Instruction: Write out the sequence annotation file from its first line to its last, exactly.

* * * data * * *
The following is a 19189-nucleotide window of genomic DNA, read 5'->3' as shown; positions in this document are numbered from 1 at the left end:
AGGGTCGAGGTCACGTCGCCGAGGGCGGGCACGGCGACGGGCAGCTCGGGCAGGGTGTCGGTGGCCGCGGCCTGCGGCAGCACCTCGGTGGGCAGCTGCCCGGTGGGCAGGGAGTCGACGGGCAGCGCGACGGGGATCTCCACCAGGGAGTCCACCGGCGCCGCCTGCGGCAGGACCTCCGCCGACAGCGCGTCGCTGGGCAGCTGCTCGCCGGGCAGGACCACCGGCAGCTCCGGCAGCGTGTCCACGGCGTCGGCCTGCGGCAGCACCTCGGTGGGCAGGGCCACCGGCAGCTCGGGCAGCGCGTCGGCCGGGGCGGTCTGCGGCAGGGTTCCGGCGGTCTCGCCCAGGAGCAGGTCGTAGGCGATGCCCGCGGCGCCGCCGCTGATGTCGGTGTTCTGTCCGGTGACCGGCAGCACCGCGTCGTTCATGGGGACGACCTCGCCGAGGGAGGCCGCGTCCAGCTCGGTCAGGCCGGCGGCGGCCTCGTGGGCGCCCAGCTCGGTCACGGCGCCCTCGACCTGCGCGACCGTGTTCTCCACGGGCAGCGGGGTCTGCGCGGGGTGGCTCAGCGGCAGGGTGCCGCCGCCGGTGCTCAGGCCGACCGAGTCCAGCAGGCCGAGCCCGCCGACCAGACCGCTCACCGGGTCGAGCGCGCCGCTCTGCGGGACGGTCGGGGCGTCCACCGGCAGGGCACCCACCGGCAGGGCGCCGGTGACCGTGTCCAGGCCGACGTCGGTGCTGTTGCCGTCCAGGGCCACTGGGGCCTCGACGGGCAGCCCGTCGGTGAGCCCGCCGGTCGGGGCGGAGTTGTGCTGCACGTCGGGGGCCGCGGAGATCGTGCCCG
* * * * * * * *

The following is a 19189-nucleotide window of genomic DNA, read 5'->3' as shown; positions in this document are numbered from 1 at the left end:
AGGGTCGAGGTCACGTCGCCGAGGGCGGGCACGGCGACGGGCAGCTCGGGCAGGGTGTCGGTGGCCGCGGCCTGCGGCAGCACCTCGGTGGGCAGCTGCCCGGTGGGCAGGGAGTCGACGGGCAGCGCGACGGGGATCTCCACCAGGGAGTCCACCGGCGCCGCCTGCGGCAGGACCTCCGCCGACAGCGCGTCGCTGGGCAGCTGCTCGCCGGGCAGGACCACCGGCAGCTCCGGCAGCGTGTCCACGGCGTCGGCCTGCGGCAGCACCTCGGTGGGCAGGGCCACCGGCAGCTCGGGCAGCGCGTCGGCCGGGGCGGTCTGCGGCAGGGTTCCGGCGGTCTCGCCCAGGAGCAGGTCGTAGGCGATGCCCGCGGCGCCGCCGCTGATGTCGGTGTTCTGTCCGGTGACCGGCAGCACCGCGTCGTTCATGGGGACGACCTCGCCGAGGGAGGCCGCGTCCAGCTCGGTCAGGCCGGCGGCGGCCTCGTGGGCGCCCAGCTCGGTCACGGCGCCCTCGACCTGCGCGACCGTGTTCTCCACGGGCAGCGGGGTCTGCGCGGGGTGGCTCAGCGGCAGGGTGCCGCCGCCGGTGCTCAGGCCGACCGAGTCCAGCAGGCCGAGCCCGCCGACCAGACCGCTCACCGGGTCGAGCGCGCCGCTCTGCGGGACGGTCGGGGCGTCCACCGGCAGGGCACCCACCGGCAGGGCGCCGGTGACCGTGTCCAGGCCGACGTCGGTGCTGTTGCCGTCCAGGGCCACTGGGGCCTCGACGGGCAGCCCGTCGGTGAGCCCGCCGGTCGGGGCGGAGTTGTGCTGCACGTCGGGGGCCGCGGAGATCGTGCCCG